If the offer is accepted, the Hero will join the caster's army as one of his units. Note that there is no need to pay any Gold to hire the Hero - this is one of the advantages of casting the spell over hiring a Hero that just happens to appear for hire on his own. Of course, Mana has already been paid to cast the spell, so it is not completely free. Also, the Hero may have an Upkeep Cost, which is always paid in Gold.
If the offer is rejected, the Hero simply goes away and the spell ends. That hero is not lost for good - he is simply not hired. The same hero may later appear again on his own or as a result of casting Summon Hero, as though nothing happened.
Both Summon Hero and Summon Champion may only be cast on the overland map. Summon Hero has a base Casting Cost of 300, while Summon Champion's Casting Cost is 750.
Neither spell requires any target - it will automatically choose a valid Hero or Champion to summon as explained earlier in this article. The choice is completely random among all valid Heroes, so it is possible that the same Hero will be summoned repeatedly, or that a certain Hero may fail to appear even after repeated casting of the spell - it's all random.
Upon successful casting of the spell, the chosen Hero's details are displayed on the screen for the player to decide whether he or she wants to hire this Hero. Again note that there are no hiring costs (like there are when a Hero appears for hire of his own free will).
If hired, the summoned Hero will appear at the town currently containing the caster's Summoning Circle, and can move and/or attack freely as required. A hired Hero may require some Upkeep Cost to be paid in Gold each turn. Failure to pay these costs results in the Hero being automatically dismissed - he'll go back to being "available" for later hiring.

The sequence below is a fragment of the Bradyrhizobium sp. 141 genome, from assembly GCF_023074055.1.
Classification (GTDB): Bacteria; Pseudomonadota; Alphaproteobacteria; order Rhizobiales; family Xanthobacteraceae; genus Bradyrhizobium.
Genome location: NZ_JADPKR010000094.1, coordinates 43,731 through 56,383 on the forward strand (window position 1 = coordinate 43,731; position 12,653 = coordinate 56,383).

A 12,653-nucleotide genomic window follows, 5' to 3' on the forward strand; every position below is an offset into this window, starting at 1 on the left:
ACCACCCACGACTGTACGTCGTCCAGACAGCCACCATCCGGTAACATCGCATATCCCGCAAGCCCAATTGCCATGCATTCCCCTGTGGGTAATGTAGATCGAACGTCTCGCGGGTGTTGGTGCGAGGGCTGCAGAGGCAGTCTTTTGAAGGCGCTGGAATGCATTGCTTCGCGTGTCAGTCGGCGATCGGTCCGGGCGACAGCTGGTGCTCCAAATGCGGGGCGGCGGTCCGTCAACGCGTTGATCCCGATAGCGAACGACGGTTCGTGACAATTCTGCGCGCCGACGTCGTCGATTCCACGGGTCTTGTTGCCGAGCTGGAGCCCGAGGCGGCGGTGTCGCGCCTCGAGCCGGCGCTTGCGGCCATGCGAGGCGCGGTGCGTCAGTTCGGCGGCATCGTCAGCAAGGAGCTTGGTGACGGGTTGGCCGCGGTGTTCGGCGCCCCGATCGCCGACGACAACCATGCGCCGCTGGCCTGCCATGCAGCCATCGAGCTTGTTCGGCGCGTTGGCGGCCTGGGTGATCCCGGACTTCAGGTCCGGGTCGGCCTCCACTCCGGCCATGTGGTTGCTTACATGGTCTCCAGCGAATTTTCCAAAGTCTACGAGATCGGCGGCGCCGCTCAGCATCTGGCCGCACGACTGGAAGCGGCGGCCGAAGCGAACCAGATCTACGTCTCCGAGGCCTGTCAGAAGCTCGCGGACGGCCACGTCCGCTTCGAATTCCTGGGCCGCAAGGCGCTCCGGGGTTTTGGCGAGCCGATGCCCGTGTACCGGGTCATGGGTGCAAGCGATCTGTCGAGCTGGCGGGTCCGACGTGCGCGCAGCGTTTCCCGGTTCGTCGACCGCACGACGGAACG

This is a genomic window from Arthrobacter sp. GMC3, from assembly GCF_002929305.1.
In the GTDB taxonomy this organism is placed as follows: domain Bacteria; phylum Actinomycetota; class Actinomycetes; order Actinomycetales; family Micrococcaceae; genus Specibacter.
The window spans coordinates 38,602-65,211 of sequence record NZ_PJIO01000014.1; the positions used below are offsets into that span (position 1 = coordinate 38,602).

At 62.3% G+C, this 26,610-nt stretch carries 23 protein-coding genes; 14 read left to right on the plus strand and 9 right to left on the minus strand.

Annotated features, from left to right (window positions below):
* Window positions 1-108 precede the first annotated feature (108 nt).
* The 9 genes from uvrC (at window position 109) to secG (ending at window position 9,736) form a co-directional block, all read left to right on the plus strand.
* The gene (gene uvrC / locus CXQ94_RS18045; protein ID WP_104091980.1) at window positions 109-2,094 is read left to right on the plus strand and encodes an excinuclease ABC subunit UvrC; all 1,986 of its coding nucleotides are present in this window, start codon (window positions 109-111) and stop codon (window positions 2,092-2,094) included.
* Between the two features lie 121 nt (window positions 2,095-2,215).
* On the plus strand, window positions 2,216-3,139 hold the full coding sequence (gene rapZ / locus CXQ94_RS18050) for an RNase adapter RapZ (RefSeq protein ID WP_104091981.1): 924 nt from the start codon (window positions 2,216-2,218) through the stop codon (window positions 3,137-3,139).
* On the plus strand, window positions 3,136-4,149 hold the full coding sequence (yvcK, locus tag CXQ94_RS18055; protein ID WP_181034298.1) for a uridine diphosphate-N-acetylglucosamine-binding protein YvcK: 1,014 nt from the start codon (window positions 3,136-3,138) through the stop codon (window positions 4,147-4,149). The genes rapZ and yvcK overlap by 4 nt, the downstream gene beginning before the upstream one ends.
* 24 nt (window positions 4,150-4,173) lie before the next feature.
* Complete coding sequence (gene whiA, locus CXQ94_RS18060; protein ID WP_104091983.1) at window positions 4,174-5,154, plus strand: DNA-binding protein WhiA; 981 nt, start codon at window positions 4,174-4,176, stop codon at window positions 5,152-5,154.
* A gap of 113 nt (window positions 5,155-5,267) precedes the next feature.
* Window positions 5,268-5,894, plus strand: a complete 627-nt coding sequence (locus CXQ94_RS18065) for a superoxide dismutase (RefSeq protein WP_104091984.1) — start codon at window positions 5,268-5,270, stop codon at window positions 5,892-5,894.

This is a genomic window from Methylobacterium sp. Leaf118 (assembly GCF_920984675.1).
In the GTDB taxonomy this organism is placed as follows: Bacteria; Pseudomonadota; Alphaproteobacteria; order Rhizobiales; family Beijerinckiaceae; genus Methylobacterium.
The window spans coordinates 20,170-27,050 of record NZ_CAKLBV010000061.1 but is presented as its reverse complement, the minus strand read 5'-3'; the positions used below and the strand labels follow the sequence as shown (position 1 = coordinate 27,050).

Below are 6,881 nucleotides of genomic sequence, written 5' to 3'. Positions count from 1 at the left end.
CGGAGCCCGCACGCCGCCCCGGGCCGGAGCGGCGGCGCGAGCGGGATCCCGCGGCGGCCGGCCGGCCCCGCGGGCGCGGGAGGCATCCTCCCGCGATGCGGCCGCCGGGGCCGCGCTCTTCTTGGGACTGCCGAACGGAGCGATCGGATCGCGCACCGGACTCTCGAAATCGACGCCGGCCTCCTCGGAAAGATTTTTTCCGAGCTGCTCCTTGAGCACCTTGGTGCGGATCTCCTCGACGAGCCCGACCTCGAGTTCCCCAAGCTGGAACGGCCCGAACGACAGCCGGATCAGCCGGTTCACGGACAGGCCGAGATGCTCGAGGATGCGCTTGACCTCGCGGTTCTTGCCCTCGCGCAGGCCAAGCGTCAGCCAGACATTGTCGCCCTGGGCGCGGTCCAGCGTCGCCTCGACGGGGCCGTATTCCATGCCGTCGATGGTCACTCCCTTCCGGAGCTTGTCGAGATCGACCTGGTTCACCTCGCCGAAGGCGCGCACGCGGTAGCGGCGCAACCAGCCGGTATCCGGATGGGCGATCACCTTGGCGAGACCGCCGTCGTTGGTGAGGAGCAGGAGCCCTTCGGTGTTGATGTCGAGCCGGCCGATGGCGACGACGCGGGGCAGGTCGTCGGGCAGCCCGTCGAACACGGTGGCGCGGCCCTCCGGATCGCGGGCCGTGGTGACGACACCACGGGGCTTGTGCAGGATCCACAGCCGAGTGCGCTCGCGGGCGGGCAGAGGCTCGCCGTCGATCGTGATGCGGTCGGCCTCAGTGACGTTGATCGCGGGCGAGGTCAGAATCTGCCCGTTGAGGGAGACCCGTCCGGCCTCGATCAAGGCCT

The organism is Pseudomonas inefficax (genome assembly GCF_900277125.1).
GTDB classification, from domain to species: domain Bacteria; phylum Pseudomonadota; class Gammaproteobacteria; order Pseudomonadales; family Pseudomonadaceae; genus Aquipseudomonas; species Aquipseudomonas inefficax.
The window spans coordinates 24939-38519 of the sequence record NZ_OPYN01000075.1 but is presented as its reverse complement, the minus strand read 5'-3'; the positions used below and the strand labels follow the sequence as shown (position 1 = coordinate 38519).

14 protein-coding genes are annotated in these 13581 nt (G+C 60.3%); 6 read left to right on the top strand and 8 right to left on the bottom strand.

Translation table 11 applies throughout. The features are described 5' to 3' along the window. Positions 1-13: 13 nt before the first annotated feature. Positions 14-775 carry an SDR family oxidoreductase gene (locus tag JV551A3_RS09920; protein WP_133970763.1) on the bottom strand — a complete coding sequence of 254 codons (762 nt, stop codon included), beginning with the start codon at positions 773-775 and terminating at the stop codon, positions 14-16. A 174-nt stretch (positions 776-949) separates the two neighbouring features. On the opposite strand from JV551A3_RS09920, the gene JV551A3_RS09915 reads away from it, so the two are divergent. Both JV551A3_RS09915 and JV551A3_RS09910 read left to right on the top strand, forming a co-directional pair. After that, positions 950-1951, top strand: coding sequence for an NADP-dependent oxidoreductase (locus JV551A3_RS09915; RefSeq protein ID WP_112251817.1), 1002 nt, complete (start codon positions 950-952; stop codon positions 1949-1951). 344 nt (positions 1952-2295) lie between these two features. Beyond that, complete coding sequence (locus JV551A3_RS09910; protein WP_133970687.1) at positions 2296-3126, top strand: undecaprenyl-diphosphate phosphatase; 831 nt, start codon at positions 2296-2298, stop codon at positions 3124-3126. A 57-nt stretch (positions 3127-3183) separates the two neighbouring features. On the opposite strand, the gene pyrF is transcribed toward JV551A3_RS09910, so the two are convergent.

The summoned Hero's employment can be rejected, in which case he/she will go back to where they came from, with no adverse effects - other than wasting the Casting Cost of the Summon Hero spell in vain.
In both cases, the spell itself has done its work and dissipates immediately. There is no Upkeep Cost associated with Summon Hero itself - only the Hero (if hired) may demand a separate Upkeep. There is no way to dispel Summon Hero after it has been cast (though the Hero himself may be killed, like any other unit).
Failure to Summon Edit
In order for Summon Hero to work at all, there are two criteria that must be met:
1. The summoning wizard must have fewer than 6 Heroes under his employ at the time. The game checks this when the spell is selected for casting, and warns the player of this. If the spell is cast anyway, and completed before one or more Heroes are dismissed or lost in battle, the spell fails.